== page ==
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Lambert W function

The Lambert W function W(x), also called the omega function or the product logarithm, is the inverse of the function f(W)=We^W. It is used as the solution to many problems that cannot be solved using normal methods. While the Lambert W function is actually a set of functions, this program focuses on its principal branch W_0.

Example values of the Lambert W function
W(x) Result
W(0)0
W(1)0.56714
W(-1)-0.31813+1.33723 i
W(i)0.374699+0.576413 i
W(-i)0.374699-0.576413 i
W(e)1
W(-e)0.39497...+1.78818...i

The Lambert W function can be approximated using Newton's method and Halley's method, although methods with faster approximation can be constructed. These methods use successive approximation to converge towards the value of W(x). Newton's method converges quadratically and Halley's method converges cubically.

I do not include imaginary results. I take advantage of Boost to allow for arbitrary precision. You can change the value of const int PRECISION to increase the output precision. Often the last digit is rounded or not precise. This inaccuracy can be counteracted by increasing PRECISION.

Lambert-W-function-v1.cpp

This first version uses Newton's method to converge towards W(x) using the formula:

w_{j+1}=\frac{xe^{-w_j}+w_j^2}{w_j+1}

Breakdown:

  1. Gets the value of x in the form of a string;

  2. Checks if the string contains more than one decimal mark;

  3. Checks if the string is in the format of a decimal fraction (so not the letter "j", for example) by converting it to a double in a try-catch block;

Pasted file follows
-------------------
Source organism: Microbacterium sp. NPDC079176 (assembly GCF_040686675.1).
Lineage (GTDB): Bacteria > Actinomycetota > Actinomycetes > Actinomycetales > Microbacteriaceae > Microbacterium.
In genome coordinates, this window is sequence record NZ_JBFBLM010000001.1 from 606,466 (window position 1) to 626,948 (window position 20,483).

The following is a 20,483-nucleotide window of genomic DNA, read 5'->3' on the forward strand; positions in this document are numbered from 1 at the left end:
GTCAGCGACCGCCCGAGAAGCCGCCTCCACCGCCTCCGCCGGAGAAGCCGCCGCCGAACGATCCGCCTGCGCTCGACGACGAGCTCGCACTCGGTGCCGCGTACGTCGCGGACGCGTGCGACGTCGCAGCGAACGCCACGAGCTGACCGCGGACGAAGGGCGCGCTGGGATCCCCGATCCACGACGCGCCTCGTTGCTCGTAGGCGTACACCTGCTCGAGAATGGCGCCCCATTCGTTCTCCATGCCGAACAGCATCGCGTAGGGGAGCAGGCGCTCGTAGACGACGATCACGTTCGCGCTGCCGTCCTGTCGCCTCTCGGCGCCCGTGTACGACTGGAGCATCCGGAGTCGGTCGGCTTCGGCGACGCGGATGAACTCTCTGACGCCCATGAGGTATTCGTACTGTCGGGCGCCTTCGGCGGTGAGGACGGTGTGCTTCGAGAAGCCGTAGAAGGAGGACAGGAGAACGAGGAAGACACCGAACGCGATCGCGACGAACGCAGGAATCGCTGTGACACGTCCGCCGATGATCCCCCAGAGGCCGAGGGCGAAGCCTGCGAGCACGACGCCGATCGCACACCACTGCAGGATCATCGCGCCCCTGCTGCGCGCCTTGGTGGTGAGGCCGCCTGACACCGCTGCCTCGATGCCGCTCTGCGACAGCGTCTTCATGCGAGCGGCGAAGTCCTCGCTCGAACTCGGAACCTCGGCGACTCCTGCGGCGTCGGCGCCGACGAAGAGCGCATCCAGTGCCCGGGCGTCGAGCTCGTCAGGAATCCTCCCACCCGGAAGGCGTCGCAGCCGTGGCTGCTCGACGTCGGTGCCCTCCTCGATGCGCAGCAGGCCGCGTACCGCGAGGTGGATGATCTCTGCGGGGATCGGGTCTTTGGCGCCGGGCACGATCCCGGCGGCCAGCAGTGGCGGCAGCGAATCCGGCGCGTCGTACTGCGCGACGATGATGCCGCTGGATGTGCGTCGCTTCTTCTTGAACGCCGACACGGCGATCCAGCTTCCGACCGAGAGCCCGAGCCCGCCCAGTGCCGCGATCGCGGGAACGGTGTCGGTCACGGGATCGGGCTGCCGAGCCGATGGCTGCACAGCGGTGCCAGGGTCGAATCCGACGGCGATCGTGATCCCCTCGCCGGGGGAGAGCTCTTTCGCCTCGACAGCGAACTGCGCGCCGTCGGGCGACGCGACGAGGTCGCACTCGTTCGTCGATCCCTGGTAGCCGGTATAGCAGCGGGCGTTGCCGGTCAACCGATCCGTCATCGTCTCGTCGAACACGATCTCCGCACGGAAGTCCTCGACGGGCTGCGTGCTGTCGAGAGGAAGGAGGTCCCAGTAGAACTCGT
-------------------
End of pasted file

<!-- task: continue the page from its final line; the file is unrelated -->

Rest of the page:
4. Converts it to the arbFloat data type, the name I chose for Boost's multiprecision cpp_dec_float;

  5. Number is checked to see if it is less than zero (which would return a complex number);

  6. Calculations (explained a few lines down).

In this version, there is a bound on the input of x ≤ 1E9. Inside of the for loop, it is simple:

  1. Convert initial value of wnew to a string, and set the string's precision;

  2. Use the simplified Newton's method to approximate W(x);

  3. Convert the value of wnew after calculations to a string, and set the strings precision;

  4. Compare the pre-calculation string and post-calculation string: if they are the same, it means the precision was exceeded.

Lambert-W-function-v2.cpp

With the new improvements, the value of W(x) within a computable range can be calculated in seconds with around 5 iterations!

Lambert-W-function-v3.cpp

Lambert-W-function-v4.cpp

Example

0 <= x < inf
W(x), x = 58491.4859194

Initial Guess: 8.79912818825742701263554005635953367481999598927155403916723877200983598181966539704818806245543085
Convergence:
	8.79912818825742701263554005635953367481999598927155403916723877200983598181966539704818806245543085
	8.801692453591711067034391690021038727530168930812754421891411409540457859585438570795243845704890877
	8.801692455327469805597939732638277031925622767561811681524957334633929913212419954962801678030124737
	8.801692455327469805597939733176608343067236688470654778832038917101125243949975035911147451410329376
	8.801692455327469805597939733176608343067236688470654778832038917101125243949975035927206894516430969

W(58491.4859194) = 8.801692455327469805597939733176608343067236688470654778832038917101125243949975035927206894516430969
(rounded up to 100 digits, precise after 5 iterations)